How to improve your credit score

It always pays to check your credit score, says Ruth Jackson. Even if you’ve never been turned down for a loan, you could still be missing out on the best deals.


Taking out a credit card can actually boost your rating

More than half of us don't know our credit score, according to market researcher YouGov. Given that your credit rating can decide whether you are approved for a mortgage or loan, what interest rate you pay on your credit card and whether you can get your pick of current accounts, it's surprising so many of us have never looked at it.

The big three credit-rating agencies Experian, Equifax and TransUnion hold data on 50 million British adults. "These companies can see into our financial souls," says the Financial Times. "They can use our borrowing history including any past mistakes to predict how likely we are to repay in the future."

A bad credit rating can mean you are rejected from mainstream credit deals.

Subscribe to MoneyWeek

Subscribe to MoneyWeek today and get your first six magazine issues absolutely FREE

Get 6 issues free

Sign up to Money Morning

Don't miss the latest investment and personal finances news, market analysis, plus money-saving tips with our free twice-daily newsletter

Don't miss the latest investment and personal finances news, market analysis, plus money-saving tips with our free twice-daily newsletter

Sign up

So you won't be able to get those mortgages, loans and credit cards that you see in the best-buy tables. But it isn't as simple as having a good or a bad credit score: there are many categories between the two that can affect your finances. For example, have you ever applied for an interest-free credit card only to find you are accepted, but offered a shorter 0% period than advertised; or your credit card has a higher interest rate than was advertised? This is a sign that your credit rating isn't bad, but nor is it great. Lenders reserve their best deals for people with top credit scores.

If you've never checked your credit score because you've never been rejected, you could still improve your finances by taking a look and seeing what you can do to boost your score. Check your rating for free with ClearScore or by using's 30-day free trial. Make sure the information held on your report is accurate. If it isn't, contact the credit agency and ask it to make corrections.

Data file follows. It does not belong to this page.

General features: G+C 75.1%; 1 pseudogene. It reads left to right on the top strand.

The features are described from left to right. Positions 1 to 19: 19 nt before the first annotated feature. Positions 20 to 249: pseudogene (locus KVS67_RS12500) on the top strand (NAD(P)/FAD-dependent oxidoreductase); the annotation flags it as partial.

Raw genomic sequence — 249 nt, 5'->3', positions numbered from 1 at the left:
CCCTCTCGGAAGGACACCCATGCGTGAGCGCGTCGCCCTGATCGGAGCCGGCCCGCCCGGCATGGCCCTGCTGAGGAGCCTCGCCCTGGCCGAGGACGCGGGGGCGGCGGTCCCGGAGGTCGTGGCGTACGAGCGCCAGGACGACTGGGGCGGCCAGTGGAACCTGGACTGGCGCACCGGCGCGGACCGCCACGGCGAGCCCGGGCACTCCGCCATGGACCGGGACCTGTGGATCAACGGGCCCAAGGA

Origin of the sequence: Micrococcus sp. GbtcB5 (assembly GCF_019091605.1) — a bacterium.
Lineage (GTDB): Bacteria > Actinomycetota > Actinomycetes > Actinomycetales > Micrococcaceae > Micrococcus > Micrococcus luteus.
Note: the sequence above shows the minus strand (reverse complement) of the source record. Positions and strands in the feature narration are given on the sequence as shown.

Simple steps to take

This will improve your rating, as it shows you have roots at a particular address. Paying your bills on time obviously improves your score, so set up direct debits to ensure nothing gets missed. Make sure you are named on household bills, and have a bank account registered at your address.

Finally, don't assume that you have a good credit rating just because you've not taken out a loan before. "Lenders like to make informed decisions," says Vicky Shaw in the Daily Mirror. "If you have limited or no credit history, then lenders have insufficient financial information about past behaviour to use when making their decision." Consider taking out a credit card repaying your balance in full each month to boost your rating. Opt for a reward card and you can earn cashback, airmiles, or loyalty rewards while improving your credit score.

Ruth Jackson-Kirby

Ruth Jackson-Kirby is a freelance personal finance journalist with 17 years’ experience, writing about everything from savings and credit cards to pensions, property and pet insurance. 

Ruth started her career at MoneyWeek after graduating with an MA from the University of St Andrews, and she continues to contribute regular articles to our personal finance section. After leaving MoneyWeek she went on to become deputy editor of Moneywise before becoming a freelance journalist.

Ruth writes regularly for national publications including The Sunday Times, The Times, The Mail on Sunday and Good Housekeeping among many other titles both online and offline.